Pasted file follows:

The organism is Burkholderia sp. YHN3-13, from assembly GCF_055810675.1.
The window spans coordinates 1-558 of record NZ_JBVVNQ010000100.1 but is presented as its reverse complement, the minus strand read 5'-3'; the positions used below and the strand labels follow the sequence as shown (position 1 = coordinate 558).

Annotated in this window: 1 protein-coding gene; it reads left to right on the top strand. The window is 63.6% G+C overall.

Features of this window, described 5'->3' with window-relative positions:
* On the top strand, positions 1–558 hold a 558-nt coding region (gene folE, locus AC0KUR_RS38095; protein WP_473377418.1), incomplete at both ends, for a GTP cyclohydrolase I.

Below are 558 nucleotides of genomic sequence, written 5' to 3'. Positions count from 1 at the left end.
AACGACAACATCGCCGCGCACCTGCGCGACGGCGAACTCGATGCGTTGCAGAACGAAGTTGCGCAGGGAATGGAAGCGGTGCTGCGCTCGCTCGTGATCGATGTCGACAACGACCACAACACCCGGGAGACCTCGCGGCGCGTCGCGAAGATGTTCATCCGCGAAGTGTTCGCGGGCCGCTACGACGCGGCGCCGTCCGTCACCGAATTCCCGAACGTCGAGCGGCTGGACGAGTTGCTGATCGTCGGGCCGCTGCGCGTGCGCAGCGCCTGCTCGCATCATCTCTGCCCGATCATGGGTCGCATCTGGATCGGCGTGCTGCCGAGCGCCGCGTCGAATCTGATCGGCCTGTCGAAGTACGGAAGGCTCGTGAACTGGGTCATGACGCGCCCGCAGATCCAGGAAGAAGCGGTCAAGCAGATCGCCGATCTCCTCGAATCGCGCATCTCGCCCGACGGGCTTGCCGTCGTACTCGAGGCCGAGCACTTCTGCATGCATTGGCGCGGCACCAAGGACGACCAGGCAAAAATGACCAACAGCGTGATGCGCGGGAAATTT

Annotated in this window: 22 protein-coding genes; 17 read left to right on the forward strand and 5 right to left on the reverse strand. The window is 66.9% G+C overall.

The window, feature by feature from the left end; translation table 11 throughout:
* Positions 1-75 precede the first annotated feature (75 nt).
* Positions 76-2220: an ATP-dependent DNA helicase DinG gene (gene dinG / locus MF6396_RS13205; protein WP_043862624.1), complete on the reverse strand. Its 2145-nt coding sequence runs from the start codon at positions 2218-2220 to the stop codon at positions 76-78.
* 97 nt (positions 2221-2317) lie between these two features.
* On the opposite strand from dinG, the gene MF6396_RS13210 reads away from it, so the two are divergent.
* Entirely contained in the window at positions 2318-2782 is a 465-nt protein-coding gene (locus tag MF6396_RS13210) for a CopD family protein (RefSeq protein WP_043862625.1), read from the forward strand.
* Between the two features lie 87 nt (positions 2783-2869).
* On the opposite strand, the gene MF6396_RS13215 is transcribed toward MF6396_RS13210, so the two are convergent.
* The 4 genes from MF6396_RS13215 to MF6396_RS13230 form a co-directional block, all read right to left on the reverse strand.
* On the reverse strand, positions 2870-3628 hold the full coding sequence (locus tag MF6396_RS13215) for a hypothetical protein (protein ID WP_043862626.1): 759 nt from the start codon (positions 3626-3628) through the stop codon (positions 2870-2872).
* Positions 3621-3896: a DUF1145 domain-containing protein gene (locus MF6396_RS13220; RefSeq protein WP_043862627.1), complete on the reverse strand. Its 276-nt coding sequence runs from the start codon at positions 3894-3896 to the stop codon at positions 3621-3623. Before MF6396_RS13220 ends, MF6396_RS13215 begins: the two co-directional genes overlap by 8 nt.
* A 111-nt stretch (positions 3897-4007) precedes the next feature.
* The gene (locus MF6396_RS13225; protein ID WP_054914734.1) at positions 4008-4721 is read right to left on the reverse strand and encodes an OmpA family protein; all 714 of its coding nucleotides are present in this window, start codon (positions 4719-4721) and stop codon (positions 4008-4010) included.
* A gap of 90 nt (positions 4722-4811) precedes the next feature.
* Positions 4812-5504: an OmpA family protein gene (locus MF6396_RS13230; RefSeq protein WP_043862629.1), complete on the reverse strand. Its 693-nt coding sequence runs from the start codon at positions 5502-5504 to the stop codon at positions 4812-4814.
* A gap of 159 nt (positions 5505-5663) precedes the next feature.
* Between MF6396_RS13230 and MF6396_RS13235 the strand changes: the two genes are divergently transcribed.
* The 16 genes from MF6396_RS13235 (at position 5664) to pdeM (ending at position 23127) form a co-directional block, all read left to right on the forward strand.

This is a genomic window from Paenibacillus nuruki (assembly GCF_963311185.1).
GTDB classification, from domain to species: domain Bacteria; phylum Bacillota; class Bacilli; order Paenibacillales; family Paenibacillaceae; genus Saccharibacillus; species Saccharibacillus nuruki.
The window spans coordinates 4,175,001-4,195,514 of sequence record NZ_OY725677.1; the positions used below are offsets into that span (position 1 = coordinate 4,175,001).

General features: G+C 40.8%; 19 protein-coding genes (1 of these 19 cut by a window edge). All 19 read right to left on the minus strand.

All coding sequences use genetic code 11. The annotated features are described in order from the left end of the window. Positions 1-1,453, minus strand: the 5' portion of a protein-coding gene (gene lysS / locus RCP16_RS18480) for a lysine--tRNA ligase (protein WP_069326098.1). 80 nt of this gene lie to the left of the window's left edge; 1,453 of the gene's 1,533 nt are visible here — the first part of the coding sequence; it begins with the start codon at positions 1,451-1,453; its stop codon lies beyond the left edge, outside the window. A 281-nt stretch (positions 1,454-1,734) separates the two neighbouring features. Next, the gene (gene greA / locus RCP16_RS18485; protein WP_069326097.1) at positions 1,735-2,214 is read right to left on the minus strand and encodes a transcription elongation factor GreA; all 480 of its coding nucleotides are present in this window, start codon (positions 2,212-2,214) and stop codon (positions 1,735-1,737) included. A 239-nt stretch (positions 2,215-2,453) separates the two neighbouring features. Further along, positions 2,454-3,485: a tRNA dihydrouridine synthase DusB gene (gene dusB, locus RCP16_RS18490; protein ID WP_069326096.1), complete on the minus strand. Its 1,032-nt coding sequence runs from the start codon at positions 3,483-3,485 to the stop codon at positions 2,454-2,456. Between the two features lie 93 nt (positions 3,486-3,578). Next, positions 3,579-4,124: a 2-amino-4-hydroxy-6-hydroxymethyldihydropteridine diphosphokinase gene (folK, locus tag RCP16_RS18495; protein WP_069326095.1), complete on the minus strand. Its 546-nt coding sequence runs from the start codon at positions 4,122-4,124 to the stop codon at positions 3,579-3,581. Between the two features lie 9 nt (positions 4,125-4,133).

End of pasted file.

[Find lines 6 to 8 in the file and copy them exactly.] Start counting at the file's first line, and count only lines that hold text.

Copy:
Below are 558 nucleotides of genomic sequence, written 5' to 3'. Positions count from 1 at the left end.
AACGACAACATCGCCGCGCACCTGCGCGACGGCGAACTCGATGCGTTGCAGAACGAAGTTGCGCAGGGAATGGAAGCGGTGCTGCGCTCGCTCGTGATCGATGTCGACAACGACCACAACACCCGGGAGACCTCGCGGCGCGTCGCGAAGATGTTCATCCGCGAAGTGTTCGCGGGCCGCTACGACGCGGCGCCGTCCGTCACCGAATTCCCGAACGTCGAGCGGCTGGACGAGTTGCTGATCGTCGGGCCGCTGCGCGTGCGCAGCGCCTGCTCGCATCATCTCTGCCCGATCATGGGTCGCATCTGGATCGGCGTGCTGCCGAGCGCCGCGTCGAATCTGATCGGCCTGTCGAAGTACGGAAGGCTCGTGAACTGGGTCATGACGCGCCCGCAGATCCAGGAAGAAGCGGTCAAGCAGATCGCCGATCTCCTCGAATCGCGCATCTCGCCCGACGGGCTTGCCGTCGTACTCGAGGCCGAGCACTTCTGCATGCATTGGCGCGGCACCAAGGACGACCAGGCAAAAATGACCAACAGCGTGATGCGCGGGAAATTT

Annotated in this window: 22 protein-coding genes; 17 read left to right on the forward strand and 5 right to left on the reverse strand. The window is 66.9% G+C overall.